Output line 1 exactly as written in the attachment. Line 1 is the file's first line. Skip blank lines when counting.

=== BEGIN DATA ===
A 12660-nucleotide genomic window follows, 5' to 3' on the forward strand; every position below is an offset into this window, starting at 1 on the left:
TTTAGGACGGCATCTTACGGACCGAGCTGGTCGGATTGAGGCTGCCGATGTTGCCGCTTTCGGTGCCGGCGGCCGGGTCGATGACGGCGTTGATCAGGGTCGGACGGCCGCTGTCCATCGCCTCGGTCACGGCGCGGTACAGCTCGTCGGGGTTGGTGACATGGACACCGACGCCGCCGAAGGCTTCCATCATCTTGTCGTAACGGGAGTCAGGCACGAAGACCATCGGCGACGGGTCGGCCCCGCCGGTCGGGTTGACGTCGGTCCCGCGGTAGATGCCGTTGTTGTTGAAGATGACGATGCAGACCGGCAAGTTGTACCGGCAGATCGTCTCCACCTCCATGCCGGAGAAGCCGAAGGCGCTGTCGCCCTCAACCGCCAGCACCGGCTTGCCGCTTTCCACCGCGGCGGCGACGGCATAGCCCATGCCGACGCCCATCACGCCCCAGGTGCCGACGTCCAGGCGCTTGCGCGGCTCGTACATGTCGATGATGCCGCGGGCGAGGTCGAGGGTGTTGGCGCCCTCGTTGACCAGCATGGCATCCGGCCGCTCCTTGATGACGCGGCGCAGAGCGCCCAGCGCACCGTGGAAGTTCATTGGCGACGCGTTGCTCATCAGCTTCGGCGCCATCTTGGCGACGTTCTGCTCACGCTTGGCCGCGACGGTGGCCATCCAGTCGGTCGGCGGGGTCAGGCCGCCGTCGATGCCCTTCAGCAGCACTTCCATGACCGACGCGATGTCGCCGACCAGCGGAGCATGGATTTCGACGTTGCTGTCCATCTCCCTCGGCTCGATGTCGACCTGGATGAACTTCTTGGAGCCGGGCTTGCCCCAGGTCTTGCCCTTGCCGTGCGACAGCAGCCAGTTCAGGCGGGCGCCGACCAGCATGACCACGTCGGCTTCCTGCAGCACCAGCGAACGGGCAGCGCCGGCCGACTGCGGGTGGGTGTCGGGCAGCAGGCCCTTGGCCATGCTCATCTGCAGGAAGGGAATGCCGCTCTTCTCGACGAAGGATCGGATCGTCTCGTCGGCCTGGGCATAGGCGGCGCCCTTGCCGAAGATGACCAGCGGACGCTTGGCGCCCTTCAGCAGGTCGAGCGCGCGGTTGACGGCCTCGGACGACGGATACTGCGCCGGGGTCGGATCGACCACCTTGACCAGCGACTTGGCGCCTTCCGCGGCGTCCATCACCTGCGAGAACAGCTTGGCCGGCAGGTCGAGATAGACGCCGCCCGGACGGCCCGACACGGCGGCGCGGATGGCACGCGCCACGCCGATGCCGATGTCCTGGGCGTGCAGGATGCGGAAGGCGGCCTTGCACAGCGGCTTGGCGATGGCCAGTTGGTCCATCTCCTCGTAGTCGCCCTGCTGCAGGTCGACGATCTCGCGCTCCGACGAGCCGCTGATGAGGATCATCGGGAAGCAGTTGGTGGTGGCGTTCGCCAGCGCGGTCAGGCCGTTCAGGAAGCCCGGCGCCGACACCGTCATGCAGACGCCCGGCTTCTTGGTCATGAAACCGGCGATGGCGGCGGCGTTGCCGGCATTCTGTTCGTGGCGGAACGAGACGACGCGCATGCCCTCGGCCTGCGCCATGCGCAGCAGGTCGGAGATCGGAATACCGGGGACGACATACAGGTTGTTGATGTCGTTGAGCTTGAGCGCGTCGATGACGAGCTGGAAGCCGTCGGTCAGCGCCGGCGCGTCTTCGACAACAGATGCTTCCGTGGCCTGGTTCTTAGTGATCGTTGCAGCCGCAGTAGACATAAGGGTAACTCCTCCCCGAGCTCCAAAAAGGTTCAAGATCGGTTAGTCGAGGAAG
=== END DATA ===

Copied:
A 12660-nucleotide genomic window follows, 5' to 3' on the forward strand; every position below is an offset into this window, starting at 1 on the left: